The main product Seed Laps makes at the moment is a tiny, Bluetooth Smart enabled module with their proprietary software inside. This module can be placed into just about any type of appliance or device, such as lamps, window blinds, garage doors, toasters, coffee makers, and so on – the possibilities are nearly endless. Rather than sell directly to end consumers, the company’s main clients are the manufacturers of these appliances who want to make their devices “smart”.
Between two continents
One of the biggest trends among successful Polish startups is having offices on two (or more) different continents. Usually this is manifested in one of the founders and the technical team remaining in Poland, in their city of origin, while another founder or a manager opens a second office in a “Western” city, where the marketing or sales team will be located.
Three out of four of the beacon-based start-ups mentioned above have headquarters in at least two cities, one being in Poland and the other in the U.S. This is useful for two reasons: first, technical talent is abundant in Poland, and labor costs are still considerably lower than in the UK or U.S. Second, despite a growing number of VCs and investors, not to mention EU funding, it is still relatively hard to secure funding in Poland, especially for brand new start-ups and e-businesses, compared to places such as Silicon Valley, which is awash in funds and investors. Therefore, the sales teams go where the money is, securing seed money that allows the technical team to operate in Poland.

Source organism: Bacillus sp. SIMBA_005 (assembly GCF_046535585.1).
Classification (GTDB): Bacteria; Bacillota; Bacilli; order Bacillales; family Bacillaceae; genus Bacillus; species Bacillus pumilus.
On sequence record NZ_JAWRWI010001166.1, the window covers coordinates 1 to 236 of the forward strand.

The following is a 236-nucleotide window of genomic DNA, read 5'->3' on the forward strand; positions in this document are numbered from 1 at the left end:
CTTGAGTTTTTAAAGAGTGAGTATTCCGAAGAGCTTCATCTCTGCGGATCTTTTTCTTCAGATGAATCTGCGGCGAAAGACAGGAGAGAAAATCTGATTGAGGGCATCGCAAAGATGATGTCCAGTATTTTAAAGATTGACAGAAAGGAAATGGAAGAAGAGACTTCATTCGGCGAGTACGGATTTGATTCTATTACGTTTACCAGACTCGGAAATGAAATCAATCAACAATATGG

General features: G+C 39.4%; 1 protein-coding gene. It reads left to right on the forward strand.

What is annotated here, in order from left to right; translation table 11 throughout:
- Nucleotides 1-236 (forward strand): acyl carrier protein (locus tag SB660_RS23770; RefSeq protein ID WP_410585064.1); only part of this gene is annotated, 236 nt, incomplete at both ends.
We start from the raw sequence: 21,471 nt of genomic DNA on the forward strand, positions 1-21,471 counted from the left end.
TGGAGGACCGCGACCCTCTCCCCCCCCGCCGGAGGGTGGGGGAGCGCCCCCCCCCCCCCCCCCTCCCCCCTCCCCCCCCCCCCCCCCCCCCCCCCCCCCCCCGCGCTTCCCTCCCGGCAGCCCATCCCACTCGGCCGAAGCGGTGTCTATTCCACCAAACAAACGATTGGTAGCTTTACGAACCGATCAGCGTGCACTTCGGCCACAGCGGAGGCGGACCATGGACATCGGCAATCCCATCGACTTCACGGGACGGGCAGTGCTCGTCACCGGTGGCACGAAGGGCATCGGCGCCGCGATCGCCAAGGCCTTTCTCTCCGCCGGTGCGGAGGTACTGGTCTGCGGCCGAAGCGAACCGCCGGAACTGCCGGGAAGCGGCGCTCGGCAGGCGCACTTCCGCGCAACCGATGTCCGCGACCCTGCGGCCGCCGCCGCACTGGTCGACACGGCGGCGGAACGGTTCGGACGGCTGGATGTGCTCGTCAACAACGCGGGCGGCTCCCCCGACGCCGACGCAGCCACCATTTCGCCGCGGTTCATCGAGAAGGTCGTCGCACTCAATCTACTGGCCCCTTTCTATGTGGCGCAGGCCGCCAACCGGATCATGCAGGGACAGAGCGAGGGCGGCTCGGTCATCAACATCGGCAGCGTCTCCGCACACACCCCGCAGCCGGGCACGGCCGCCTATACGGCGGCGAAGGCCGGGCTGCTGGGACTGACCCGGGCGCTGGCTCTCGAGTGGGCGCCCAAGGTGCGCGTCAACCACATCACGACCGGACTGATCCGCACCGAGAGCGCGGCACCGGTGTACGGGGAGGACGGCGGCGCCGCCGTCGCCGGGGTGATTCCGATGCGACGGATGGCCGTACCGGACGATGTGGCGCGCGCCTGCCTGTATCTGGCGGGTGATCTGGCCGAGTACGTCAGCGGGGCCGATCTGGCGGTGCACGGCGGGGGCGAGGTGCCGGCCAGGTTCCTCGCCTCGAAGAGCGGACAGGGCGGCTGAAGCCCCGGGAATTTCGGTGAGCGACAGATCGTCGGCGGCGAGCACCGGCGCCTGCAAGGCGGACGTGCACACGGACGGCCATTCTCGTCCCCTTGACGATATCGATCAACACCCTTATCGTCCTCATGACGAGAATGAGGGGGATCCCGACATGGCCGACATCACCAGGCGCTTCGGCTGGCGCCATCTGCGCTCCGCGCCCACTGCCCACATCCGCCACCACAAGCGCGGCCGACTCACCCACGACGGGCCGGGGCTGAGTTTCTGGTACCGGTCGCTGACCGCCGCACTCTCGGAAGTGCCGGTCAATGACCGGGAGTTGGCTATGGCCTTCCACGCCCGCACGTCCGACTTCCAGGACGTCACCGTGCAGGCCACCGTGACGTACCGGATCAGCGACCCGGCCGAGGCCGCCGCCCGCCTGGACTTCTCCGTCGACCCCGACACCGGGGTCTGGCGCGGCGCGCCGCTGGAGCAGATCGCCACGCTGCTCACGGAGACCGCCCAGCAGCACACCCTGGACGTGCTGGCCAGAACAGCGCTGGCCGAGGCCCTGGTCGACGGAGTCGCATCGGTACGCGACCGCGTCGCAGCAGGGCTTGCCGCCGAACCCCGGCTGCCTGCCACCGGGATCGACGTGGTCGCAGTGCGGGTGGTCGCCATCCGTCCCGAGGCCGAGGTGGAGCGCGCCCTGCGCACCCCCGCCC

A good example of this model is the company Sherly. Sherly is a file-sharing platform that is based on peer-to-peer sharing rather than the cloud, unlike similar popular services such as Dropbox or Google Drive. The company was founded in Krakow in 2013, and has had an office in Palo Alto, California since 2014. Sherly’s main product is its peer-to-peer software that works on Mac, Windows and soon Linux, or through a web browser. Additionally, it recently finished a successful Kickstarter campaign to manufacture the Sherlybox, an always-connected, WiFi-enabled hard drive and personal server for sharing and collaborating on files.